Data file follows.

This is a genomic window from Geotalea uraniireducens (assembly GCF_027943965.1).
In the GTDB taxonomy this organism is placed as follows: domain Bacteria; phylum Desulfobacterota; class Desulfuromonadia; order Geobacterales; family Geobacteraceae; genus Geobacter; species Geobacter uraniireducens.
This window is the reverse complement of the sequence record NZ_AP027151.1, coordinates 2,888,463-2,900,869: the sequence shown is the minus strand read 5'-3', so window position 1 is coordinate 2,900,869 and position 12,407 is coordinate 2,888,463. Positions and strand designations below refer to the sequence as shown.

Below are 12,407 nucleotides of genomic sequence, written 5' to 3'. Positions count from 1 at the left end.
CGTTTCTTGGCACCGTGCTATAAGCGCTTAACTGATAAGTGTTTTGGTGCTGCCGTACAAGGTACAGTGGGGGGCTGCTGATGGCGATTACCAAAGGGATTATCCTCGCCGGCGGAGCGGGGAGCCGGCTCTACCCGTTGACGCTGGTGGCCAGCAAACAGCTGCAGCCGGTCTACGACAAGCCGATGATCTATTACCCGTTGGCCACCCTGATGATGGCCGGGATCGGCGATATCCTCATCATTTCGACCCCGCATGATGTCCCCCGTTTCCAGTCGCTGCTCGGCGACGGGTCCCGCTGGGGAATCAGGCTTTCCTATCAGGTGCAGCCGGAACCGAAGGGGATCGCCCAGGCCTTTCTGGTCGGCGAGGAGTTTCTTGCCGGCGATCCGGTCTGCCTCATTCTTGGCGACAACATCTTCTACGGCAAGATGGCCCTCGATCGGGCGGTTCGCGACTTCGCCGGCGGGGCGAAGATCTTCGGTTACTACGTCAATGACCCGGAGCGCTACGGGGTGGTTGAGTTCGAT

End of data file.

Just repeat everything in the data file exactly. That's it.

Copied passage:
This is a genomic window from Geotalea uraniireducens (assembly GCF_027943965.1).
In the GTDB taxonomy this organism is placed as follows: domain Bacteria; phylum Desulfobacterota; class Desulfuromonadia; order Geobacterales; family Geobacteraceae; genus Geobacter; species Geobacter uraniireducens.
This window is the reverse complement of the sequence record NZ_AP027151.1, coordinates 2,888,463-2,900,869: the sequence shown is the minus strand read 5'-3', so window position 1 is coordinate 2,900,869 and position 12,407 is coordinate 2,888,463. Positions and strand designations below refer to the sequence as shown.

Below are 12,407 nucleotides of genomic sequence, written 5' to 3'. Positions count from 1 at the left end.
CGTTTCTTGGCACCGTGCTATAAGCGCTTAACTGATAAGTGTTTTGGTGCTGCCGTACAAGGTACAGTGGGGGGCTGCTGATGGCGATTACCAAAGGGATTATCCTCGCCGGCGGAGCGGGGAGCCGGCTCTACCCGTTGACGCTGGTGGCCAGCAAACAGCTGCAGCCGGTCTACGACAAGCCGATGATCTATTACCCGTTGGCCACCCTGATGATGGCCGGGATCGGCGATATCCTCATCATTTCGACCCCGCATGATGTCCCCCGTTTCCAGTCGCTGCTCGGCGACGGGTCCCGCTGGGGAATCAGGCTTTCCTATCAGGTGCAGCCGGAACCGAAGGGGATCGCCCAGGCCTTTCTGGTCGGCGAGGAGTTTCTTGCCGGCGATCCGGTCTGCCTCATTCTTGGCGACAACATCTTCTACGGCAAGATGGCCCTCGATCGGGCGGTTCGCGACTTCGCCGGCGGGGCGAAGATCTTCGGTTACTACGTCAATGACCCGGAGCGCTACGGGGTGGTTGAGTTCGAT